Call us today
Psychosis is a term applied to a specific group of symptoms that indicate a person has lost contact with the real world. It is not a diagnosis in itself. Numerous different types of disorders are associated with the development of psychosis.
Any person diagnosed with any form of psychosis is undergoing a serious change in their emotional and mental functioning, but a diagnosis of psychosis is always associated with a diagnosis of some other physical or mental health condition that is believed to be causing the psychotic state. The primary symptoms of psychosis include the experience of hallucinations and delusions.
Hallucinations are the perception of different types of sensory stimulation when that sensory stimulation does not exist. For instance, individuals who suffer from hallucinations will often hear, see, or feel things that are not really present. The hallucinations that occur as a result of stimulant use and abuse can occur in any modality but will very often be visual hallucinations or auditory hallucinations.
Delusions refer to very rigid and fixed beliefs that are most likely not true. In some cases, there may be some truth to delusions, but they become so exaggerated that they are unrealistic. For example, somebody with a somatic delusion may actually have some type of physical condition (see below), but the delusion exaggerates any real condition significantly.
There are a number of different categories of delusions.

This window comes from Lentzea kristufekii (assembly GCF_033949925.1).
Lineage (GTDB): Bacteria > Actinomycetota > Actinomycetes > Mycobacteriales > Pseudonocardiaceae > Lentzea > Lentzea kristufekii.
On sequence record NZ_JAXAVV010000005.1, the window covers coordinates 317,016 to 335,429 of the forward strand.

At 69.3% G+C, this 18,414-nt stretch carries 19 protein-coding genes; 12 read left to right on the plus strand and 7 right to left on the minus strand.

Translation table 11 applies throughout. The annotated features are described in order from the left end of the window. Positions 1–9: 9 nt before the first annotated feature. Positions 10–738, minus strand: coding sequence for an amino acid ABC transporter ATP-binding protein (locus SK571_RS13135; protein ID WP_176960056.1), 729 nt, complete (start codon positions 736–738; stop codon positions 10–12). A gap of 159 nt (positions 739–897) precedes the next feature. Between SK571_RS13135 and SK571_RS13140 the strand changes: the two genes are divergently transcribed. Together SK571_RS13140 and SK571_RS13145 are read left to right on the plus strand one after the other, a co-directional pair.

Very often, people experiencing any form of psychosis are not aware that these beliefs or sensations are not real. This even occurs in individuals who are using drugs, although in some individuals, there may be a period where the person recognizes that voices, visions, or beliefs are the result of their drug-related activity.
The development of psychosis in individuals who use different types of drugs is relatively more common than most people believe, even in people who use certain drugs for medicinal reasons. The American Psychiatric Association (APA) has different types of diagnostic criteria for the different types of psychosis that can be induced by drugs.
For instance, according to APA’s diagnostic criteria, an individual who is experiencing psychotic symptoms but is able to recognize that the symptoms are due to their use of drugs or other medications is more likely to be diagnosed with psychosis due to the intoxicationassociated with the substance or due to undergoing withdrawal from the substance. These individuals would be diagnosed with intoxication or withdrawal due to the particular substance involved (e.g., stimulant-induced intoxication or stimulant withdrawal). Individuals who recognize that the experiences they are having are occurring a result of their use of drugs are typically at far less risk than individuals who do not recognize that these experiences result from the use of drugs.